Security chip maker Gemalto has launched its own attack on Android, claiming to own patents essential to the use of Java as a mobile OS.
The suit, filed in patent-friendly Texas, accuses Google, HTC, Motorola and Samsung of infringing Gemalto's patents which, according to the company, cover techniques essential to the use of a high-level language such as Java on a device with limited resources.
Gemalto claims it discovered - and patented - those techniques while developing JavaCard. JavaCard is a hugely successful operating system which runs on SIM and credit cards, enabling card developers to program in Java rather than the assembly code (or, at best, C), which they were previously required to learn.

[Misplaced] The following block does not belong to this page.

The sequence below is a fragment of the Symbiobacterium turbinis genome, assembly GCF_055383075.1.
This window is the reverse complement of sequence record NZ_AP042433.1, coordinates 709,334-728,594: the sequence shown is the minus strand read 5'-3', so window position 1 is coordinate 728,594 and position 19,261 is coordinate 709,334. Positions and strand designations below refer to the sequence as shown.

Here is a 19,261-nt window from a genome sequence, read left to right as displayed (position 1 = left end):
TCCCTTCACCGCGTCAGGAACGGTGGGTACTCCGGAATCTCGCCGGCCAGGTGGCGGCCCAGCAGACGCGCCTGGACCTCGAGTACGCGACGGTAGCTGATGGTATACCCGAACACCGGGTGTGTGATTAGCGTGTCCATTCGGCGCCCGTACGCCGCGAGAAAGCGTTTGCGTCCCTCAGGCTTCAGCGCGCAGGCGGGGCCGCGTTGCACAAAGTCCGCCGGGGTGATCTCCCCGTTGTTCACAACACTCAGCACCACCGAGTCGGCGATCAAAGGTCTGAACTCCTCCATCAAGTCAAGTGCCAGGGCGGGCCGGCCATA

Programming smart cards is arcane, but improved enormously in the 1990s as JavaCard became widely adopted and the industry braced itself for an explosion of applications embedded in SIM Cards. That explosion never happened, partly because network operators (who control the SIM) didn't want to pay for it, but also because even if it is programmed in Java, there's a limit to what a SIM can do.
But that didn't stop the industry spending a fortune working out how to squeeze Java into the chips in a credit card - and Gemalto has obviously realised (or been reminded) that Google is using similar techniques to get Android running.
Gemalto will have to join the lengthy sue-queue of those filing suits over Android. It looks like the long line should keep patent lawyers busy for the next decade at least. ®